Federal shutdown begins after lawmakers fail to reach deal
A partial federal shutdown is taking hold after Democrats refused to meet President Trump's demands for $5 billion for his cherished Mexican border wall.
WASHINGTON (AP) — A partial federal shutdown took hold early Saturday after Democrats refused to meet President Trump’s demands for $5 billion to start erecting his cherished Mexican border wall, a chaotic postscript for Republicans in the waning days of their two-year reign controlling government.
Vice President Mike Pence, Trump son-in-law and senior adviser Jared Kushner and White House budget chief Mick Mulvaney left the Capitol late Friday after hours of bargaining with congressional leaders produced no apparent compromise. "We don't have a deal. We're still talking," Senate Appropriations Committee Chairman Richard Shelby, R-Ala., told reporters.
Late Friday, Mulvaney sent agency heads a memorandum telling them to "execute plans for an orderly shutdown." He wrote that administration officials were "hopeful that this lapse in appropriations will be of short duration" — an expectation that was widely shared.
With negotiations expected to continue, the House and Senate both scheduled rare Saturday sessions. House members were told they'd get 24 hours' notice before a vote.
The gridlock blocks money for nine of 15 Cabinet-level departments and dozens of agencies, including the departments of Homeland Security, Transportation, Interior, Agriculture, State and Justice.
The lack of funds will disrupt many government operations and the routines of 800,000 federal employees. Roughly 420,000 workers were deemed essential and will work unpaid just days before Christmas, while 380,000 will be furloughed, meaning they'll stay home without pay.
Those being furloughed include nearly everyone at NASA and 52,000 workers at the Internal Revenue Service. About 8 in 10 employees of the National Park Service will stay home and many parks were expected to close.
The Senate passed legislation ensuring workers will receive back pay, which the House seemed sure to approve.
Some agencies, including the Pentagon and the departments of Veterans Affairs and Health and Human Services, were already funded for the year in agreements reached earlier, and they will operate as usual.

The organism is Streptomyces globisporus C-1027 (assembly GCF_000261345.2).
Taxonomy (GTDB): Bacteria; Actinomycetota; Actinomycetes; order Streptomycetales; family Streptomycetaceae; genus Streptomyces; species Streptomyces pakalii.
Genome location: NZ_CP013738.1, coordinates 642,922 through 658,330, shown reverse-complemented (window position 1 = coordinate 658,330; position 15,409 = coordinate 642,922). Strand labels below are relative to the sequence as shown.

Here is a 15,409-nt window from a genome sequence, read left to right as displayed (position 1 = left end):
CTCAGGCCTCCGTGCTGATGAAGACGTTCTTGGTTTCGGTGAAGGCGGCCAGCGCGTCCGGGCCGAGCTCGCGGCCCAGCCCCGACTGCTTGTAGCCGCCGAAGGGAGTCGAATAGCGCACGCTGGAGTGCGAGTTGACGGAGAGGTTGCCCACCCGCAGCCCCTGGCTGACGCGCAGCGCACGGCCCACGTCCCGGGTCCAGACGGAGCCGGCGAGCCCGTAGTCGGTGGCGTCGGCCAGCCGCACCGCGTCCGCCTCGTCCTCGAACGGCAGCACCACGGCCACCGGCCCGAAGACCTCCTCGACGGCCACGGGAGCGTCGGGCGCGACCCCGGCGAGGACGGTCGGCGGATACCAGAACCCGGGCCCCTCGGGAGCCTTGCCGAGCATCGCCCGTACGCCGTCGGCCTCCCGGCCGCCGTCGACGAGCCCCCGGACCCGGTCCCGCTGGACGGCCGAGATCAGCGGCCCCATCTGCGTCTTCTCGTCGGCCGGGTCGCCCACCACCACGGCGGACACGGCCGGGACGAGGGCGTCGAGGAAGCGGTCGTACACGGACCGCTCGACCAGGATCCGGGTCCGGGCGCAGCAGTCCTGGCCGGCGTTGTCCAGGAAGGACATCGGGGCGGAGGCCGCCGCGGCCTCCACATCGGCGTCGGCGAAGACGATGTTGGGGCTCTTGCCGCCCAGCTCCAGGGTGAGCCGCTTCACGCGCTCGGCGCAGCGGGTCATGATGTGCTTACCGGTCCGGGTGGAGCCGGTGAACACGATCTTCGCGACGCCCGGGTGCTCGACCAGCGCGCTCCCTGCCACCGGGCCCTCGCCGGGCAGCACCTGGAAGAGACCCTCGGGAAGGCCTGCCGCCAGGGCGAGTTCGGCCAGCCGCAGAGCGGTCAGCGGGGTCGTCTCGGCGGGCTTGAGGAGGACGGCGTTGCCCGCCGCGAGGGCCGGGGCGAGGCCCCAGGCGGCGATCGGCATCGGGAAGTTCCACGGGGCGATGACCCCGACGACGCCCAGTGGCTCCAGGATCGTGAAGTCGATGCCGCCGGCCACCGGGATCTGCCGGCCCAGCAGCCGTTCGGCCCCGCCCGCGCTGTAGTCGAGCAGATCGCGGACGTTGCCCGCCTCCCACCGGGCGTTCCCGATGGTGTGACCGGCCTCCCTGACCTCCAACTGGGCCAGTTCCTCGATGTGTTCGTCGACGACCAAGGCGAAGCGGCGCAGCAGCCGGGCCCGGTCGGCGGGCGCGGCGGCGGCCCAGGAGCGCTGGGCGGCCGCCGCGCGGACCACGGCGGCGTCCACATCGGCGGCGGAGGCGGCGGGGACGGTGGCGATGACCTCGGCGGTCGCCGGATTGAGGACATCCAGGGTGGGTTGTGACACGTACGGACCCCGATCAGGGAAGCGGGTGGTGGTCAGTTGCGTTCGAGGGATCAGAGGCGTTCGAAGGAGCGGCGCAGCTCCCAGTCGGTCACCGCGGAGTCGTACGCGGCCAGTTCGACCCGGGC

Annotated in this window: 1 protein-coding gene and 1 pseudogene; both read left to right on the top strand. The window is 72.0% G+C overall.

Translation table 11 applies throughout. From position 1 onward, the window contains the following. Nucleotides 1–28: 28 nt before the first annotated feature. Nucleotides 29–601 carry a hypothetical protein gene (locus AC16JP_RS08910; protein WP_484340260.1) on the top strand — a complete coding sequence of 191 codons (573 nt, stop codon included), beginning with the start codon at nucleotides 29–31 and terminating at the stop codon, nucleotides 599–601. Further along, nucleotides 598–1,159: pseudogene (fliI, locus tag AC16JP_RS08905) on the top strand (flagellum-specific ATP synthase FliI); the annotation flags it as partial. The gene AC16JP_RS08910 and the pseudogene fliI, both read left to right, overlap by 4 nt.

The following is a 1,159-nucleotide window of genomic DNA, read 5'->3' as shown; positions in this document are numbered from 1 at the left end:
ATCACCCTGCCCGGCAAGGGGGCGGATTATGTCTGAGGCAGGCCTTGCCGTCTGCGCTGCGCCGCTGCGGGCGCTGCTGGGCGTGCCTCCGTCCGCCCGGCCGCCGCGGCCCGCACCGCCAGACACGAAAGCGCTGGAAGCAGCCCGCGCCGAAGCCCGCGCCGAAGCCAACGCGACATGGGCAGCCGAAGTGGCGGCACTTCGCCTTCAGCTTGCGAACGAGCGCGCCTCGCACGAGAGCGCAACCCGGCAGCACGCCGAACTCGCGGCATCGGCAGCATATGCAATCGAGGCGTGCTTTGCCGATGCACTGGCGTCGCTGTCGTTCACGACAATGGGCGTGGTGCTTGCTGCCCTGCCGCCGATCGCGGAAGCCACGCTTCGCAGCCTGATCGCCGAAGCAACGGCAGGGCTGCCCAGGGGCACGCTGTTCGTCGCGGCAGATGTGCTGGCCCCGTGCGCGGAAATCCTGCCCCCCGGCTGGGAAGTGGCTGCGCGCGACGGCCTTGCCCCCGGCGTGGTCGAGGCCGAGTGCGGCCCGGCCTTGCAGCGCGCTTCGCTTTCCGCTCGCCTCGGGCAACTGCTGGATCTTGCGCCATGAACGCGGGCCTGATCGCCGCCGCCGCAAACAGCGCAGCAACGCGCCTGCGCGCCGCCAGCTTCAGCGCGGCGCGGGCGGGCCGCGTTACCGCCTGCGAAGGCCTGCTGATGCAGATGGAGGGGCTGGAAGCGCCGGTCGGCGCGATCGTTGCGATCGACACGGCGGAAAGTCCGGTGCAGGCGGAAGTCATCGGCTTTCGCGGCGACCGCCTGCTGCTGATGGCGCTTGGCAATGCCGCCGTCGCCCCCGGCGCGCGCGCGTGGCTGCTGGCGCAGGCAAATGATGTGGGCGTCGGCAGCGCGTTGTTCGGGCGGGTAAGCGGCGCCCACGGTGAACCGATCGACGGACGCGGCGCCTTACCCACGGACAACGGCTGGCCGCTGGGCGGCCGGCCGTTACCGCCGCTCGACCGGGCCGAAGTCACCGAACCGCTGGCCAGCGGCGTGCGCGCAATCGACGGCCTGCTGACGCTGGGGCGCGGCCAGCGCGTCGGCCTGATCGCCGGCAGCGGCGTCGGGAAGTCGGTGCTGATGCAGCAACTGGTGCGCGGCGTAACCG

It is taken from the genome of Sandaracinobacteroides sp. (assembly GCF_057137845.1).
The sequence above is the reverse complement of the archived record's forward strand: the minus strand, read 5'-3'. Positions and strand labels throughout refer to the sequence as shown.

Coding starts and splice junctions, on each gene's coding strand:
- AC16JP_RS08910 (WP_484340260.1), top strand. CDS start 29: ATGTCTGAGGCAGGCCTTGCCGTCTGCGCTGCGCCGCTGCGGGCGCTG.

The U.S. Postal Service, busy delivering packages for the holiday season, will not be affected because it's an independent agency. Social Security checks will still be mailed, troops will remain on duty and food inspections will continue.
Also still functioning will be the FBI, the Border Patrol and the Coast Guard. Transportation Security Administration officers will continue to staff airport checkpoints and air traffic controllers will also remain at work.
Trump has openly savored a shutdown over the wall for months, saying last week he'd be "proud" to have one and saying Friday he was "totally prepared for a very long" closure. While many of Congress' most conservative Republicans were welcoming such a confrontation, most GOP lawmakers have wanted to avoid one, since polling shows the public broadly opposes the wall and a shutdown over it.
Initial Republican reaction to the shutdown was muted. Among the few GOP lawmakers who issued statements as it began were Sens. Lisa Murkowski of Alaska, who expressed disappointment at the lack of a deal, and Lamar Alexander of Tennessee. "This is a complete failure of negotiations and a success for no one," Alexander said.
"Instead of honoring his responsibility to the American people, President Trump threw a temper tantrum and convinced House Republicans to push our nation into a destructive Trump Shutdown in the middle of the holiday season," said a joint statement by House Minority Leader Nancy Pelosi, D-Calif., and Senate Minority Leader Chuck Schumer, D-N.Y.
Despite saying last week he'd not blame Democrats for the closure, Trump and his GOP allies spent the last two days blaming Democrats anyway. Trump said now was the time for Congress to provide taxpayers' money for the wall, even though he's said repeatedly that Mexico will pay for it — something that country has repeatedly rebuffed.
"This is our only chance that we'll ever have, in our opinion, because of the world and the way it breaks out, to get great border security," Trump said Friday. Democrats will take control of the House January 3, and they oppose major funding for wall construction.
Looking for a way to claim victory, Trump said he would accept money for a "Steel Slat Barrier" with spikes on the top, which he said would be just as effective as a "wall" and "at the same time beautiful."
Trump called GOP senators to the White House Friday morning, but Republicans said afterward that the session did not produce a strategy.
Early this week, the Senate approved a bipartisan deal keeping government open into February and providing $1.3 billion for border security projects but not the wall. In a GOP victory Thursday, the House rebelled and approved a package temporarily financing the government but also providing $5.7 billion for the border wall.
Friday afternoon, a Senate procedural vote showed that Republicans lacked the 60 votes they'd need to force that measure through their chamber. That jump-started negotiations between Congress and the White House.
Republicans conceded that one of their biggest hurdles was Trump's legendary unpredictability and proclivity for abruptly changing his mind.
"The biggest problem is, we just don't know what the president will sign," said Sen. Jeff Flake, R-Ariz.
The White House said Trump did not go to Florida on Friday as planned for the Christmas holiday.
Associated Press writers Alan Fram, Kevin Freking, Mary Clare Jalonick and Jill Colvin in Washington contributed to this report.